“Too many authentication failures” is an error message that can occur when trying to connect to an SSH server.
It indicates that the client has attempted to authenticate with the server using too many incorrect authentication methods or keys, exceeding the server’s configured maximum.
Let’s dive into this.
When connecting to an SSH server, the client sends its available authentication methods to the server, such as password-based authentication or public key-based authentication.
The server responds with a list of acceptable authentication methods, and the client then attempts to authenticate using the methods in the order specified by the server.
If the client has several keys or authentication methods configured and tries to use them all in a row, but none of them is accepted by the server, the server may respond with a “Too many authentication failures” error message, indicating that the maximum number of attempts has been exceeded.
This is a security feature to prevent brute-force attacks on the server.
To resolve this error, the user can try to connect again, making sure to provide the correct credentials or limit the number of keys or authentication methods being attempted by the client.
Alternatively, the server administrator can increase the maximum number of authentication attempts allowed on the server.
This article will cover how to fix Too many authentication failures for usernames in 3 ways.
Table of Contents
Understanding Too many authentication failures
SSH servers are commonly set up to allow for a maximum number of attempted authentications before rejecting the attempt.
It will try all the available credentials (such as certificate, public key, and stored credentials).
This setting for ssh servers is called “MaxAuthTries”, and the default value is 6.
When attempting to connect to an SSH server, if we have not told our SSH client specifically which key to use with the server, it will attempt to use all of our keys (one at a time) until it finds one that works.
If the key we need to use for the server is attempted by our client after the MaxAuthTries as configured by the server, our client will never reach the correct key and will fail its authentication attempt.
Error example 1:
Received disconnect from 192.168.3.123 port 22:2: Too many authentication failures
Disconnected from 192.168.3.123 port 22
Error Example 2:
Too many authentication failures
Sep 19 16:21:24 ubuntu sshd: error: maximum authentication attempts exceeded for testfest from 192.168.6.124 port 54324 ssh2 
Sep 19 16:21:24 ubuntu sshd: Disconnecting: Too many authentication failures 
Sep 19 16:21:48 ubuntu su: pam_unix(su:session): session closed for user testfest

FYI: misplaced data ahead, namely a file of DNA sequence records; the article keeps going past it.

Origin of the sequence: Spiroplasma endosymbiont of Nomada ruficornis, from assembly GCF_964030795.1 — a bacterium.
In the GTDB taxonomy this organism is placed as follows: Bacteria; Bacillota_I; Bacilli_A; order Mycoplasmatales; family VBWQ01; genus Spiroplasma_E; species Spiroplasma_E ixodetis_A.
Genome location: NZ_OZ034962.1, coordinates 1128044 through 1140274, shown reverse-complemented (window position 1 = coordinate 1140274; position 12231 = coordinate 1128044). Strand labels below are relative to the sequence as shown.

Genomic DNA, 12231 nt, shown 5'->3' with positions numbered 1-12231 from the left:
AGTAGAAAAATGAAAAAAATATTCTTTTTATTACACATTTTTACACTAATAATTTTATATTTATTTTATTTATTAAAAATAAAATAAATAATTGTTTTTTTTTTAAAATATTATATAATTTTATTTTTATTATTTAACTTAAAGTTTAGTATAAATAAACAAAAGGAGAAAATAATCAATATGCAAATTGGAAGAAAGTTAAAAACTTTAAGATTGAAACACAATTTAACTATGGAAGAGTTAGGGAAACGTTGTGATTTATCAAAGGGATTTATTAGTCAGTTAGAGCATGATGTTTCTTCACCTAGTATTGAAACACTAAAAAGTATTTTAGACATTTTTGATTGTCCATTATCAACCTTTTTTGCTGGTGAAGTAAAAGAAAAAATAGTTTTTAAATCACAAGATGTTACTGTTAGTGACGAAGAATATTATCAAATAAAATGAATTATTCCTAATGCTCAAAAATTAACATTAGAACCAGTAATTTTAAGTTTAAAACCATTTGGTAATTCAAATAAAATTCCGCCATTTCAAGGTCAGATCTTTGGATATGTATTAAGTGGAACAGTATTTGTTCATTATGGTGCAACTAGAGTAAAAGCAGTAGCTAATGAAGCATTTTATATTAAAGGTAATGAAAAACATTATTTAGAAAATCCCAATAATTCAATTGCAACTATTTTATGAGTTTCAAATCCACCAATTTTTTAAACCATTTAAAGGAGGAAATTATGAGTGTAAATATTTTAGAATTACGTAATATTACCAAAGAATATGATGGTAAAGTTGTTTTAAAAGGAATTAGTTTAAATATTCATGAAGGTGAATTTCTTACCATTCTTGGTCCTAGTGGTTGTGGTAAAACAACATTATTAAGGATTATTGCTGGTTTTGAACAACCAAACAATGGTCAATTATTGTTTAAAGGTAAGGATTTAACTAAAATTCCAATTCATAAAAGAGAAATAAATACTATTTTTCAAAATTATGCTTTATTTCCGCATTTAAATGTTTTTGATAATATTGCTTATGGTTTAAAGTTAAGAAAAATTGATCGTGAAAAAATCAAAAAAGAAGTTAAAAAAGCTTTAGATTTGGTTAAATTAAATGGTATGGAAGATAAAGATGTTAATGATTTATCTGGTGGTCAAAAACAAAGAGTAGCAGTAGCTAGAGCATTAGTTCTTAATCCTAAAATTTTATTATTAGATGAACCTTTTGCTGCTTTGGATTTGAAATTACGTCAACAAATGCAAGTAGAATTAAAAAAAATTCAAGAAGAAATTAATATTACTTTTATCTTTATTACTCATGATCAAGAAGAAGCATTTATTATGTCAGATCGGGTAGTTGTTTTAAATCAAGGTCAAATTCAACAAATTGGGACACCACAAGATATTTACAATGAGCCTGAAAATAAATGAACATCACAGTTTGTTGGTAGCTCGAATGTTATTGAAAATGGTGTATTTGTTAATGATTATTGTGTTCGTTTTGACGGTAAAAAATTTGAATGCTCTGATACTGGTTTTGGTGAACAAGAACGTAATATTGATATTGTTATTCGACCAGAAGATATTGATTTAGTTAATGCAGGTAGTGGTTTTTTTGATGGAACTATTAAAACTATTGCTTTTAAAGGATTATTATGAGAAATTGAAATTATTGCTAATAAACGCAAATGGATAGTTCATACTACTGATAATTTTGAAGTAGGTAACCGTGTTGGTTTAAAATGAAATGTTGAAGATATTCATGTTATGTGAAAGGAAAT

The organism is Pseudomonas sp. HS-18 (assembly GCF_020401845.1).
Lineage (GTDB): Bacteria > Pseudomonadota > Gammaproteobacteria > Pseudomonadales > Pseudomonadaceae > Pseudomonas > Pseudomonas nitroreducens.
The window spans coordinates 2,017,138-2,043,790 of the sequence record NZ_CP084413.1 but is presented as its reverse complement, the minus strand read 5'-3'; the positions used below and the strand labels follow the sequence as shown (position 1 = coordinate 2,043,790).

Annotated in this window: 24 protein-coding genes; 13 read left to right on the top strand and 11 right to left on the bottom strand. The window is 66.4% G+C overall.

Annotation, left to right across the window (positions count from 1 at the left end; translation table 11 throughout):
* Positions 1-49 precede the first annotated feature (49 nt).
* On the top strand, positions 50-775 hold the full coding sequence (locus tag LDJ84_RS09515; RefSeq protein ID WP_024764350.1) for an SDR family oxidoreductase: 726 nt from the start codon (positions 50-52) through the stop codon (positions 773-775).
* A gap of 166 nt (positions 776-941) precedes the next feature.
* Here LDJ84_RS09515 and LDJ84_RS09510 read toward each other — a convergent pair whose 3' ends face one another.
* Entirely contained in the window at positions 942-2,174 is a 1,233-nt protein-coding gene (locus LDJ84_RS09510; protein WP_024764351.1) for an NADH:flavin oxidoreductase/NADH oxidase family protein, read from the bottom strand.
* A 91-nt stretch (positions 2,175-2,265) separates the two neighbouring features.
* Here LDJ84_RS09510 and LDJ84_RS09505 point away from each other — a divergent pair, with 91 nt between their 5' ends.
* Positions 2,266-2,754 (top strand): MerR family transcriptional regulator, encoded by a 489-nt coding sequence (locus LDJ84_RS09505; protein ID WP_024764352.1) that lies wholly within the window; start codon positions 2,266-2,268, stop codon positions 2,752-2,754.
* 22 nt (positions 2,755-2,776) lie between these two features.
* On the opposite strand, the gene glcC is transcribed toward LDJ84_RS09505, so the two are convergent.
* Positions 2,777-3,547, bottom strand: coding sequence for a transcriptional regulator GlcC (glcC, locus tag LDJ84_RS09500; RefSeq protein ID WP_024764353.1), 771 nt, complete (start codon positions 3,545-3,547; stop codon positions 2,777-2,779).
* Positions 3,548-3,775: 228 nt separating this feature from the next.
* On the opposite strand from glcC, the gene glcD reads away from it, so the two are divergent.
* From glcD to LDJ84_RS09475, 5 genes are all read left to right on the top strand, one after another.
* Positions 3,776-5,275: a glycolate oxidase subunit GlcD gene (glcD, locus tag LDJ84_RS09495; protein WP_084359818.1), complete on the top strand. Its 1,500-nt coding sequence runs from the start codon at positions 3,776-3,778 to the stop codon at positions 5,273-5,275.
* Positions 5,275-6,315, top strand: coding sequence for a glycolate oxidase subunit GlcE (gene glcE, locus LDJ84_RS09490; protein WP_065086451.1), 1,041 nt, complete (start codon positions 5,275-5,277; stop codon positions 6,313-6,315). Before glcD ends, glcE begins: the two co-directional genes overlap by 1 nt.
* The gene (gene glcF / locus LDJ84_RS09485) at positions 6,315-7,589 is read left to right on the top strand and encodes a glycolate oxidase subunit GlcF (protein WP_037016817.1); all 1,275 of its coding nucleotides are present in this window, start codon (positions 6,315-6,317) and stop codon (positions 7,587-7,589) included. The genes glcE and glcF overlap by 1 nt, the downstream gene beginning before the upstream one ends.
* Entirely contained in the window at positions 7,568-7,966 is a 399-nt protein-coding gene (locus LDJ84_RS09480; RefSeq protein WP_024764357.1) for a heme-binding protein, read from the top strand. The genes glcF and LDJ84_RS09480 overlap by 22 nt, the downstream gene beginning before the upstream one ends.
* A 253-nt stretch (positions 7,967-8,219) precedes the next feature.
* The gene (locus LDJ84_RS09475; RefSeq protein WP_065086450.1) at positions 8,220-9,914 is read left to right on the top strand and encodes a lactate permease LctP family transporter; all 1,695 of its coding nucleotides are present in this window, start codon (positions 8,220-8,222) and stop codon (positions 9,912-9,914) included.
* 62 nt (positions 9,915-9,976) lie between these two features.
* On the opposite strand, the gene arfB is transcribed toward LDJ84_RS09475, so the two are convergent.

Solution for Too many authentication failures
If you receive the error message “Too many authentication failures “, it means that you make too many failed login attempts to a server.
A failed login attempt could occur for a variety of reasons but the most common reason is incorrect credentials such as wrong password.
There are a few reasons why too many authentication failures might happen:
- The user’s username and password might not be correct.
- The user might be connecting to the wrong server.
- The key file is not correct.
- Add too many key files with ssh-add command
If you are still getting this error, check the following solutions.
- Use a Specific SSH Key for a Specific SSH Server
- Increase MaxAuthTries in SSH server
Use a Specific SSH Key for a Specific SSH Server in configuration file
To use a specific SSH key for a specific SSH server in the configuration file, you can follow these steps:
Open or create the SSH configuration file, located at ~/.ssh/config, using your preferred text editor.
Add a new section for the SSH server you want to connect to, using the following syntax:
Host <server_name> HostName <server_address> IdentityFile <path_to_private_key>
Replace <server_name> with the name you want to use for the SSH server, <server_address> with the IP address or domain name of the SSH server, and <path_to_private_key> with the path to the private key file you want to use.
Save the configuration file and close it.
You can now connect to the SSH server using the specific key you specified in the configuration file by running the ssh command
Use a Specific SSH Key in command line
The -i option in the SSH command is used to specify the identity (private key) file to be used for authentication.
By default, SSH looks for the private key in the user’s home directory with the filename id_rsa or id_dsa.
However, if the private key has a different filename or is located in a different directory, the -i option is used to specify the path to the private key file.
ssh -i ~/keyfile ip address
Increase MaxAuthTries in SSH
# vi /etc/ssh/sshd_config or (sudo vi /etc/ssh/sshd_config)
we will see the “MaxAuthTries 6” .
- Click “i” to enter the editing mode in the file.
- After modifying “MaxAuthTries” to 10, we can click on ”Esc” and type “:wq” to save and exit the file.
- Fire the command “service sshd restart” or “sudo service sshd restart” in order to apply changes made in the file.
More info about MaxAuthTries in SSH
The MaxAuthTries setting tells the ssh daemon how many different authentication attempts a user can try before it disconnects.
Each ssh key loaded into ssh-agent counts as one authentication attempt.
The default is 6 because many users have multiple ssh keys loaded into ssh-agent so that we can automatically log into different hosts that use different ssh keys.
After the ssh connection attempts all of our ssh keys and we haven’t run out of attempts and passwords are enabled we will eventually get a password prompt.